Fortune and Glory: Tantalizing Twenty-Seven by Janet Evanovich

Reviewed by Jayne S (Library Staff)


I’m not a quitter. I have now read all 27 of the Stephanie Plum books. This one is same-old, same-old. Stephanie gets caught in dangerous situations, has at least one car totaled and cannot decide between the two men in her life.

The author has added a new character into the storyline, it didn’t help much, but there is a new book in the works featuring Gabriela.

Evanovich has made her money on this series and I think it’s time for Stephanie to hang up her stun gun and handcuffs, and settle on her man. Enough said.

Located in Adult Fiction (FIC EVANOVICH)

The Lightening Thief by Rick Riordan

Reviewed by Lia (Library Patron)

Percy Jackson is a twelve-year-old boy who has dyslexia and ADHD. He was always a troubled kid, getting kicked out of many schools, not having many true friends, and seeing things that no one else could. His whole life flipped on its head when he discovers that his father (who he never knew) is a Greek god. In this book, he finds friendship, family, and adventure. Percy and two of his new friends set out on a quest to settle an ongoing battle between the gods. Within the fourteen days he had to complete his quest, he discovers things out of this world. This book has a hint of everything–adventure, mystery, action, and of course Greek and Roman mythology.

I love this book and the whole Percy Jackson and the Olympians series! I have read it once before, but am now reading it again and I still love it! I can appreciate how this book sets up for the other books in the series. The author is one of my favorites because he knows how to hook people in and his foreshadowing skills are amazing! Some parts seem so unexpected but then I remember how the author hinted about it earlier in the book. Connecting the dots is truly a great feeling. I’d like to think that I am well-versed in this genre. I think that teens who are interested in Greek and Roman mythology, or just fantasy in general, would greatly benefit from reading this book.

Located in Children’s Fiction (J FIC RIORDAN)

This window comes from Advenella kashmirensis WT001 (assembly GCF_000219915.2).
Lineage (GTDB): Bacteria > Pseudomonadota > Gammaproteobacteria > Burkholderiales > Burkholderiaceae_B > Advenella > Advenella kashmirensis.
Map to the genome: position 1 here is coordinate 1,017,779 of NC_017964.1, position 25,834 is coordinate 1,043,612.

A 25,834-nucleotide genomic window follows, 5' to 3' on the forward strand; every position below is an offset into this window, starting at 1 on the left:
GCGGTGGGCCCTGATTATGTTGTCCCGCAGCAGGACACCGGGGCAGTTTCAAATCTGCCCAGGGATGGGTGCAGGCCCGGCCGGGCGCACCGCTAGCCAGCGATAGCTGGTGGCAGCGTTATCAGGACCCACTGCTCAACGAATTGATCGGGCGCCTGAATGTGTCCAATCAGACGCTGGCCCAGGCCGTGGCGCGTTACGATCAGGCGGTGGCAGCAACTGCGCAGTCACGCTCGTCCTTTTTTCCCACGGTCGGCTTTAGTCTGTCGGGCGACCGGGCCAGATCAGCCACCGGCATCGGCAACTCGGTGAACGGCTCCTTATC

Projekt 1065 by Alan Gratz

Projekt 1065: A Novel of World War II by Alan Gratz, Hardcover | Barnes &  Noble®

Reviewed by Sonia S (Library Patron)

In the story Projekt 1065 by Alan Gratz, the main character Michael is the son of the Irish ambassador to Nazi Germany and lives in Berlin with his parents. Like every other boy at his school, Michael is a part of the Hitler Youth. However, he and his family have a huge secret: they are spies. One day, Michael hears about Projekt 1065, a jet being created by one of Michael’s classmates’ fathers, from a downed British pilot he is helping. Michael decides that he needs to become friends with this kid in order to steal his father’s blueprints.

Historical fiction is one of my favorite genres and I had so much fun reading this book. It was full of action and tough decisions, especially for a thirteen year old. If you enjoy reading historical fiction, then I would definitely advise you to read this book.

Located in Teen Fiction (TEEN FIC GRATZ)

The Circus of Stolen Dreams by Lorelei Savaryn

Reviewed by Taylor H (Library Staff)

The Circus of Stolen Dreams by Lorelei Savaryn was a quick, atmospheric read. Andrea’s brother disappeared three years ago, and she wishes she could just forget about it all. When she discovers Reverie, a magical circus in the woods, she thinks she’s found what she’s looking for. In the circus, children can experience all the dreams and fun they could ever want. However, Reverie turns out to be much more sinister than it initially appears.

I enjoyed this book. The concept was interesting and well-executed. The writing flowed nicely, and the characters learn to grapple with difficult things. I thought I would be able to predict the ending, but the it was better than what I had imagined. I also really enjoyed reading about the different dreams the children experience within the various circus tents. I would definitely recommend this book for middle-grade readers who like fantasy stories, family stories, and a mysterious circus atmosphere.

Available through the Bridges Library System

Daylight by David Baldacci

Reviewed by Jayne S (Library Staff)

This is book 3 of the Atlee Pine series. Atlee is a FBI agent that is on a personal quest to find her twin sister who was abducted 30 years ago.
She travels to the east coast where her investigation collides with a military operation ferreting out a drug ring at Fort Dix.

She joins forces with John Puller, the military investigator. Every lead they get evaporates when someone higher up in the chain-of-command clamps down. Why?